And here's another story about a dude controlling a robotic hand with his mind and using it to do something very important. And that is to DRINK BEER
You need to see Erik G. Sorto's smile when he drinks this beer. You've never seen a smile like it before. It's the smile of a man who hasn't brought a bottle to his lips with his own hands in 12 years — because that's when he became paralyzed from a gunshot wound.
Now, thanks to neuroscientist Richard Andersen from the California Institute of Technology, Sorto can use his brain to operate a robotic arm. He can pick up a beer, bring it to his mouth and take a sip from a straw. It's an action most people take for granted every weekend. But it means much more to the 32-year-old.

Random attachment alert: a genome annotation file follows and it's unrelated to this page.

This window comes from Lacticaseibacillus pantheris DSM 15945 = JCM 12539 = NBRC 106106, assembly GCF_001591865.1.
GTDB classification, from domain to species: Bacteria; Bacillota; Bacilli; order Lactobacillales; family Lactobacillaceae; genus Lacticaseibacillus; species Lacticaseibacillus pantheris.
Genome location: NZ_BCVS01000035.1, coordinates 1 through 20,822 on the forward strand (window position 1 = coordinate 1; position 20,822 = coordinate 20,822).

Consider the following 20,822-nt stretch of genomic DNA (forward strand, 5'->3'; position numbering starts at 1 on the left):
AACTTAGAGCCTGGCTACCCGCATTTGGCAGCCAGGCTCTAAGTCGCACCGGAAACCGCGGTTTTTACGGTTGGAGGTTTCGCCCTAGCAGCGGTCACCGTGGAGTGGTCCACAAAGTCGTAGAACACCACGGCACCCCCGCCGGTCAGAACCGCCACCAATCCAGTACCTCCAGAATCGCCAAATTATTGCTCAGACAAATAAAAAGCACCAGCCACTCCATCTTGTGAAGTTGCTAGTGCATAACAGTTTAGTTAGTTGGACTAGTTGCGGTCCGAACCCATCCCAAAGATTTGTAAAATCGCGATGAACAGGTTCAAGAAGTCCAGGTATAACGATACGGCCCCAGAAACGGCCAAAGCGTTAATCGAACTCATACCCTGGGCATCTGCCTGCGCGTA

Andersen's team ventured into the unusual science of neuroprosthetics so Sorto could drink that beer.
In the past, electrodes have been planted in the motor cortex, which reads each individual movement: lift arm, reach arm, lower arm, close hand, raise arm, retract arm, tip hand and so on. According to Science, Andersen and his team discovered they could plant the same electrodes in the posterior parietal cortex, the part of the brain that controls intent instead of motor function. The brain can command, simply, "Drink that beer" — instead of the rigorous step-by-step process listed above.
Here's the video of the guy having a beer;